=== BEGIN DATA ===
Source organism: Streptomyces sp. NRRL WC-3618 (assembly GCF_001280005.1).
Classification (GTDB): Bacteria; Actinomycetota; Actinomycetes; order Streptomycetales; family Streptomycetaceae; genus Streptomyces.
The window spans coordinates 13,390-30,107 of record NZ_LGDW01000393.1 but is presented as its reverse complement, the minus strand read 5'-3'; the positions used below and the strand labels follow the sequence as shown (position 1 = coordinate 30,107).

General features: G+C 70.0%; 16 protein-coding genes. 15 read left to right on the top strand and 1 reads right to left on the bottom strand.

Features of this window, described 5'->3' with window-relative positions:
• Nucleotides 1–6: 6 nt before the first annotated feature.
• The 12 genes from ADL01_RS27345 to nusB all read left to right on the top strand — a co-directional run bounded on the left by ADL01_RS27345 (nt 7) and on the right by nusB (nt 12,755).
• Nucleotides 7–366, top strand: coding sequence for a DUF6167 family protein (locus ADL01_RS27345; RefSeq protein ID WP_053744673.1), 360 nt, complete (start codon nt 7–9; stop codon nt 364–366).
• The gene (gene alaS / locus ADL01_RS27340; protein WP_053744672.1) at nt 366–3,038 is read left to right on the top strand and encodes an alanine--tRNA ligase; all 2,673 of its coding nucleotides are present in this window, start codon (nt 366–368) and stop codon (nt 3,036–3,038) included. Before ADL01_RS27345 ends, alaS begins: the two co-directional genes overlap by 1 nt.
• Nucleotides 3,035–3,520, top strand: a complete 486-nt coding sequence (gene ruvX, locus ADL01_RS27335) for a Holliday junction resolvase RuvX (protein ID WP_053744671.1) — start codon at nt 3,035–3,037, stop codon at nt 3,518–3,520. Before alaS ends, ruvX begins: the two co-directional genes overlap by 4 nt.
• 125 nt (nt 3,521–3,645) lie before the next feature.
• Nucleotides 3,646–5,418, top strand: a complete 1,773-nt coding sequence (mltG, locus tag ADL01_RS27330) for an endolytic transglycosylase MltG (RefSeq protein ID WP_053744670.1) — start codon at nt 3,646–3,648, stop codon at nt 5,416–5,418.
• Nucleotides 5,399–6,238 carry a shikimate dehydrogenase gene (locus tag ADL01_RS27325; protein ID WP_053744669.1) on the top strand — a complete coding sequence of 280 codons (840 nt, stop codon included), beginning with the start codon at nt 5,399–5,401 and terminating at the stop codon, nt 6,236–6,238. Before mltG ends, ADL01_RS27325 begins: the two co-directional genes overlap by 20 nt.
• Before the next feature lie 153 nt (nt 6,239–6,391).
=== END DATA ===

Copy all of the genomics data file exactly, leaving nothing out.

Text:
Source organism: Streptomyces sp. NRRL WC-3618 (assembly GCF_001280005.1).
Classification (GTDB): Bacteria; Actinomycetota; Actinomycetes; order Streptomycetales; family Streptomycetaceae; genus Streptomyces.
The window spans coordinates 13,390-30,107 of record NZ_LGDW01000393.1 but is presented as its reverse complement, the minus strand read 5'-3'; the positions used below and the strand labels follow the sequence as shown (position 1 = coordinate 30,107).

General features: G+C 70.0%; 16 protein-coding genes. 15 read left to right on the top strand and 1 reads right to left on the bottom strand.

Features of this window, described 5'->3' with window-relative positions:
• Nucleotides 1–6: 6 nt before the first annotated feature.
• The 12 genes from ADL01_RS27345 to nusB all read left to right on the top strand — a co-directional run bounded on the left by ADL01_RS27345 (nt 7) and on the right by nusB (nt 12,755).
• Nucleotides 7–366, top strand: coding sequence for a DUF6167 family protein (locus ADL01_RS27345; RefSeq protein ID WP_053744673.1), 360 nt, complete (start codon nt 7–9; stop codon nt 364–366).
• The gene (gene alaS / locus ADL01_RS27340; protein WP_053744672.1) at nt 366–3,038 is read left to right on the top strand and encodes an alanine--tRNA ligase; all 2,673 of its coding nucleotides are present in this window, start codon (nt 366–368) and stop codon (nt 3,036–3,038) included. Before ADL01_RS27345 ends, alaS begins: the two co-directional genes overlap by 1 nt.
• Nucleotides 3,035–3,520, top strand: a complete 486-nt coding sequence (gene ruvX, locus ADL01_RS27335) for a Holliday junction resolvase RuvX (protein ID WP_053744671.1) — start codon at nt 3,035–3,037, stop codon at nt 3,518–3,520. Before alaS ends, ruvX begins: the two co-directional genes overlap by 4 nt.
• 125 nt (nt 3,521–3,645) lie before the next feature.
• Nucleotides 3,646–5,418, top strand: a complete 1,773-nt coding sequence (mltG, locus tag ADL01_RS27330) for an endolytic transglycosylase MltG (RefSeq protein ID WP_053744670.1) — start codon at nt 3,646–3,648, stop codon at nt 5,416–5,418.
• Nucleotides 5,399–6,238 carry a shikimate dehydrogenase gene (locus tag ADL01_RS27325; protein ID WP_053744669.1) on the top strand — a complete coding sequence of 280 codons (840 nt, stop codon included), beginning with the start codon at nt 5,399–5,401 and terminating at the stop codon, nt 6,236–6,238. Before mltG ends, ADL01_RS27325 begins: the two co-directional genes overlap by 20 nt.
• Before the next feature lie 153 nt (nt 6,239–6,391).